Howard Brenton’s Christie in Love, now playing at The Yale Cabaret, seems to aim at being an examination of the social aspects of crime. John Reginald Halliday Christie was a soldier in both World Wars, suffered from being gassed in WWI, and served as a constable between the wars, who, in the post-WWII period, took to killing women, beginning with his wife and seemingly including his upstairs neighbor’s wife and child (the neighbor was actually hung for the killings, then posthumously exonerated), and encompassing at least five other women, their remains found by a subletter of Christie’s apartment in 1953. For most of the play we are entertained by the search for forensic evidence by a somewhat squeamish Constable (Lucas Dixon) and a more seasoned Inspector (Rob Grant). We first meet the Constable as he shovels about in the garden (represented by mounds of newspaper), reciting dirty limericks to keep his mind off his grisly task. It’s an effective opening because the limericks’ mockery of taste and decency set up the social aspects of sex as somewhat unsavory and laughable. Later, after they discover the remains of a victim, the Inspector warns the Constable not “to brood” on their findings, or on how the victims were killed. But his warning concedes that sometimes these “pervvy cases” yield details that one may find somewhat appealing, that, indeed, a certain human awareness of cruelty, of sadism and masochism, and of the dark side of human nature can’t help but be fascinated.
This, it seems, is Brenton’s main theme, so that the play wants to fascinate us and make us fascinated by our own—and our fellow audience members’—fascination. The Cabaret is the perfect space for the production since one can’t help but be aware of the others in the audience. Indeed, in addition to tables where many had dined before being invited by the Inspector to “spew” if necessary, there are two rows of single seats arranged in a V where members of the audience sat almost like a jury or audience at a trial.
Brenton’s play is just nimble enough to keep the scenic elements shifting: we get an effective soliloquy by the baffled Constable about how his wife can smell the dead women on him, after a day spent exhuming corpses; and we get the Constable enacting, with a wonderful puppet seemingly made of newspapers, the part of a “tart” agreeable, after a fashion, to Christie’s propositions. And we get the Inspector’s disagreeable and hard-edged interrogation of Christie (Max Roll) which amounts to little more than badgering, and which Christie sustains through a surprising show of dignity.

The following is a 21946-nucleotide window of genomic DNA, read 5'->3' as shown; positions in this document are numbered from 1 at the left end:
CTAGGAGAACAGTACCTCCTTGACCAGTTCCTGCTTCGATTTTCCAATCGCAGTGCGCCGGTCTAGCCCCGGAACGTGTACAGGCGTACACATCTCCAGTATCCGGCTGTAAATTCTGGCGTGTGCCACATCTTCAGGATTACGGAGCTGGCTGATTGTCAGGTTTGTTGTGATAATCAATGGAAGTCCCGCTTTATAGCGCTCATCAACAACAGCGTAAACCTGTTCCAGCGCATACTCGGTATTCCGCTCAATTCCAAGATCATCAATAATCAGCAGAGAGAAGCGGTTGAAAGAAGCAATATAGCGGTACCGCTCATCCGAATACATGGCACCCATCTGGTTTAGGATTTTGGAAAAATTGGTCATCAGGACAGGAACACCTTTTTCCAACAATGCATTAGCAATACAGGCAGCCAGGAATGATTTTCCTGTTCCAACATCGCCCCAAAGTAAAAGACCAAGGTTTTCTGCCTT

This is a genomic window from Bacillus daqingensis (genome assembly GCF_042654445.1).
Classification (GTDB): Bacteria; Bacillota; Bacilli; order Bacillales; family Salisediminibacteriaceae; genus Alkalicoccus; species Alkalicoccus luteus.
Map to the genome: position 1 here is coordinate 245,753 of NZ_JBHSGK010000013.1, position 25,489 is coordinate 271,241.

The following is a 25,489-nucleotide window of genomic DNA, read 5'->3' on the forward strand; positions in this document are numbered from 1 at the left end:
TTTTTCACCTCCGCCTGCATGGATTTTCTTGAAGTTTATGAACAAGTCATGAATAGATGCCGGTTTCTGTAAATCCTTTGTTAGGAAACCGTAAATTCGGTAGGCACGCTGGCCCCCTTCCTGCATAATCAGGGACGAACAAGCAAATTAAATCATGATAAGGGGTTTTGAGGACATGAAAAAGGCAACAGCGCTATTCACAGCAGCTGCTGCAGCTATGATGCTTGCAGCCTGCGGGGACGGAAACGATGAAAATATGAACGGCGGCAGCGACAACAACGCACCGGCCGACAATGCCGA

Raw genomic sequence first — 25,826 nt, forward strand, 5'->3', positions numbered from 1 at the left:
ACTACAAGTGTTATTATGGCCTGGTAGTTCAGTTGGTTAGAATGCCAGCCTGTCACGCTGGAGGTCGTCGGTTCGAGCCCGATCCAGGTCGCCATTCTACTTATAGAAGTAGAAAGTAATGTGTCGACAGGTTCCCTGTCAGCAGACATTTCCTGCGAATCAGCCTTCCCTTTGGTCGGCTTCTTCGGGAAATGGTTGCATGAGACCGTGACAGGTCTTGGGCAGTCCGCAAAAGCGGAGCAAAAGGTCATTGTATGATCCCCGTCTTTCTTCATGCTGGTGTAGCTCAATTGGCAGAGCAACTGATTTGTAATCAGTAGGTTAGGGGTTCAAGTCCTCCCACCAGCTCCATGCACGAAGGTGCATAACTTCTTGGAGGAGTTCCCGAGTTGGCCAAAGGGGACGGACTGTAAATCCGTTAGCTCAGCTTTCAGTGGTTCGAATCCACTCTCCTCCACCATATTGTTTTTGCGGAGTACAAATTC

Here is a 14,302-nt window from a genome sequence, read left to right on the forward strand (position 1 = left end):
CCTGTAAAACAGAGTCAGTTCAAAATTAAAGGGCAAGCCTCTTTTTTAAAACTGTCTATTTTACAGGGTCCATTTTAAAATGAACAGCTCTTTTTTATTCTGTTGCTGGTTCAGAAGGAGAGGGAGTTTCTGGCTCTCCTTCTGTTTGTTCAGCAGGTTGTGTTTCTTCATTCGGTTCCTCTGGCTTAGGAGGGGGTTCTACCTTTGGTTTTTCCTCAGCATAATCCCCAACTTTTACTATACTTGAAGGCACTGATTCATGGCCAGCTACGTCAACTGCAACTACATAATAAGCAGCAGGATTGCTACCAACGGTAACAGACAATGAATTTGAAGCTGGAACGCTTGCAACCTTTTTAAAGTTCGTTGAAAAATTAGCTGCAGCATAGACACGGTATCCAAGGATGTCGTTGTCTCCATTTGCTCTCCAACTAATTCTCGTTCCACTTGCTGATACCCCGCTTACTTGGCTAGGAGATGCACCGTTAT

The three parts are well-cast: as the Constable, Lucas Dixon gets most of our sympathy, his limericks seeming almost benign and his morose considerations of the case, as he says, “too deep” for his understanding; as the Inspector, Rob Grant has the requisite manner of one who expects to be obeyed and whose unpleasant tasks make him impatient with the more humanitarian aspects of policing—he sees himself as society’s avenging arm in such cases; as Christie, Max Roll looks unassuming enough, almost timid, but has enough strength of what can only be called “character” to make us believe Christie was once a cop and a soldier.
Lighting is used dramatically in the piece to mark shifts in tone and scene. In visual design, the newspaper roses that climb from the heap of newspapers (under which Christie himself is buried until rising for a posthumous interrogation) are a subtle reminder that the play, as the choice of songs also suggests, is supposedly about love.
You must learn to restrain your love, the Inspector tells us, you can’t go letting it take what shape it please. Such are the lessons of the play, I suppose, but I still found myself somewhat disappointed that Brenton didn’t do more with these characters, their exchanges never cut quite as sharply as I would’ve liked and, though short even by Cab standards, the play felt a bit flabby in its pacing—though that might be simply an after-effect of having spiralled down the corkscrew of Belleville the night before.
Christie in Love written by Howard Brenton; directed by Katie McGeer The Yale Cabaret October 27-29, 2011